On the government side military goals of achieving the net-centric Everything Over IP service is clearly dependant on this type of advanced satellite processing. In addition, in the civil government arena, first responder command and control/tactical users benefit, because for them response time is critical, thus they value the ability to bypass double-hops for routing traffic. On the enterprise side the benefits are most obvious for large networks with thousands of sites (e.g., oil & gas; credit card verification), although small enterprises benefit from the reduction in backhaul links to a datacenter due to direct connections without the need for routing through a hub facility.
These mesh advantages particularly benefit broadcasters needing to get varying content to different market regions. For these users, on-board switching and/or routing can facilitate video on demand and other time-shifting applications. With the expansion of HD content offerings, broadcasters can provide more content choices and options as well as better capacity utilization at same or lower cost. This selective connectivity for video multicast facilitates individualized broadcasting to selected groups and sub-groups. This benefits not only broadcasters, but those corporate networks with remote teleworkers or consumers, such as small companies in remote locations. In addition, on-board routing or switching enhances a range of applications such as remote monitoring, maintenance and control systems including video that need the ability to increase feed or bandwidth size on demand to investigate issues at remote facilities in industries such as extraction or construction.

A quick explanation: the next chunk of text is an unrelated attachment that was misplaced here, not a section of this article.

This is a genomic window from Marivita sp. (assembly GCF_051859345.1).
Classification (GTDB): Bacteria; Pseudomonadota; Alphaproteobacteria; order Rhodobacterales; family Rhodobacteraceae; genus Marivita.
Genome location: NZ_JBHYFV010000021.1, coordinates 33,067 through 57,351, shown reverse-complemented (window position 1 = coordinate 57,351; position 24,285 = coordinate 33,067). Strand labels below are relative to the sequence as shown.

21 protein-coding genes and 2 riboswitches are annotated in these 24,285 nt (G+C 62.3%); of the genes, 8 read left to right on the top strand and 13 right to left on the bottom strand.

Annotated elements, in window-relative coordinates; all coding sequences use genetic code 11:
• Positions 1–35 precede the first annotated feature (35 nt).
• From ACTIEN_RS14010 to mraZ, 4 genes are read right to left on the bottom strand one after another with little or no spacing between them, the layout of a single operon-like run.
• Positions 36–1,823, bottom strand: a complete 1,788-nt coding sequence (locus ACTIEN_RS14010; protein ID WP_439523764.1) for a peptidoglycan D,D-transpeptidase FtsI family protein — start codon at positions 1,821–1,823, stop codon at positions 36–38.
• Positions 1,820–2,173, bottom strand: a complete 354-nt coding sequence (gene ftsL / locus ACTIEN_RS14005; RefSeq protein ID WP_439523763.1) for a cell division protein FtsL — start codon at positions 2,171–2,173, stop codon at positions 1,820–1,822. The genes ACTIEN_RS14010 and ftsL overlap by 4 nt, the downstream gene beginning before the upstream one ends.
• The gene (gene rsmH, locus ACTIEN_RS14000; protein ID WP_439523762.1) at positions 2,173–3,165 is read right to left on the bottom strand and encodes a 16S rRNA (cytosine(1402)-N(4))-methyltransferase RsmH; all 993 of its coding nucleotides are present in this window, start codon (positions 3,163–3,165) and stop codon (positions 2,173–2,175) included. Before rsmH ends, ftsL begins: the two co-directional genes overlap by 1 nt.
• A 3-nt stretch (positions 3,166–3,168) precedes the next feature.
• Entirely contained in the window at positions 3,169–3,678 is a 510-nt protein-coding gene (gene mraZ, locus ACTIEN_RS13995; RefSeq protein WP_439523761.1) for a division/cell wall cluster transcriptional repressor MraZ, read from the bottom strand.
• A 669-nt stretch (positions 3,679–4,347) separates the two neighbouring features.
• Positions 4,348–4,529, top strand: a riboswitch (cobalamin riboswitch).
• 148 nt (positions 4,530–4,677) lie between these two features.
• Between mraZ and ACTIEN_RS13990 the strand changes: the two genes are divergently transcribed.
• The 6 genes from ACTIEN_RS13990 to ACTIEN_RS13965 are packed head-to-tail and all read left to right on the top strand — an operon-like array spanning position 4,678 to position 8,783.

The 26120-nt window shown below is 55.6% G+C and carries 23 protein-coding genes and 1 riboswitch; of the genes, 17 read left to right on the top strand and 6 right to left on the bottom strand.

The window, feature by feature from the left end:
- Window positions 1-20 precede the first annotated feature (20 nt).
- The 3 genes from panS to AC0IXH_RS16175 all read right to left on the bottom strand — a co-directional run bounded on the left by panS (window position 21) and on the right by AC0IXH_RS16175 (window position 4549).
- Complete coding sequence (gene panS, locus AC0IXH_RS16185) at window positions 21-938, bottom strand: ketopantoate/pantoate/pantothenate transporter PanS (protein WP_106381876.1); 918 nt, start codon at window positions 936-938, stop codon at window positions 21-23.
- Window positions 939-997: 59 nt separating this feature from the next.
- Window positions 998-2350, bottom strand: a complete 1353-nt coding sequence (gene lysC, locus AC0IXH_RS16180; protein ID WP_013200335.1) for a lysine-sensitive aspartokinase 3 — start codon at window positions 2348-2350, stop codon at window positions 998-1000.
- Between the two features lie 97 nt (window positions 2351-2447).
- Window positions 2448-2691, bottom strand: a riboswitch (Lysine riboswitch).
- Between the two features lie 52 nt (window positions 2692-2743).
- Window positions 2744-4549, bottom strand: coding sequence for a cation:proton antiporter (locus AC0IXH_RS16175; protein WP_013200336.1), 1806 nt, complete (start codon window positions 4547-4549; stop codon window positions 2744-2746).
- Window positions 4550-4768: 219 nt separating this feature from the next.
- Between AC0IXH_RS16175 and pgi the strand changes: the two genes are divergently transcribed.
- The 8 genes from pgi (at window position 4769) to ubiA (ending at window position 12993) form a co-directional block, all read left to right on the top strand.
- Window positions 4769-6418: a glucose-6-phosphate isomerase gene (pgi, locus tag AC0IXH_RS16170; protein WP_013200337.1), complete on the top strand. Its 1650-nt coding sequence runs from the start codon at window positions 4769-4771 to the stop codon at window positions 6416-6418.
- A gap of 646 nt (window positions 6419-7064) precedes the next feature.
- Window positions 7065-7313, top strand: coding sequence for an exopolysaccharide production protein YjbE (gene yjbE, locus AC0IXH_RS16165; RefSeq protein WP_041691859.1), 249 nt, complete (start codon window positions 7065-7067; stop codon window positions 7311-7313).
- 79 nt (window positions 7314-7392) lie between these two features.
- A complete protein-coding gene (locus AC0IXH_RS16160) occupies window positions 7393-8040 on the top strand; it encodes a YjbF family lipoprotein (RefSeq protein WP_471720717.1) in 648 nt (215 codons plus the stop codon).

Mobility applications are especially well-suited to having intelligence in the sky. In this case, an advanced satellite with directive beams can support applications such as mobile IPTV, enabling both the mobile and on-demand access to interactive video for delivery of content to the truly moving edge. Other edge content applications include point-to-multipoint, such as satellite caching of data, imagery or other media for transport to different destinations and download as needed. These applications have value to a range of corporate and government users, such as military or first-responders needing ad-hoc visual communications, mapping, and headquarters coordination.
So Why Doesnt Everyone Do This?
While most of the technology already exists, manufacturers will need to redesign some equipment for specific purposes, in particular the ground equipment. This poses difficulties for applications with a lot of ground terminals, since the cost savings from eliminating duplicate capacity or hub networking are offset by the risks. If theres a problem with the satellite and a need to repoint to get switching through another bird; this also leads to questions about the availability and costs of backup options. There is also a need to drive power consumption down and right-size power for individual applications to keep the on-orbit technology cost-competitive with terrestrial options.
An additional requirement is for strengthened QoS to separate out video, data, voice for shared networks, and to establish or modify priorities among them, depending on the specific user requirements. This requires the network and its components be able to support customer-specified throughput consistently for a particular application, such as a business video session.
What Will Move This Forward?
As IP platforms, mobile applications and enhanced video services expand and integrate, so too will the advantages of having more intelligence on-board satellites rather than on the ground. At the same time, costs will be driven down by the continued cross-over of technology from military to commercial, broadcast to enterprise, supporting the business case for moving more investment in space to help move content closer to the edge.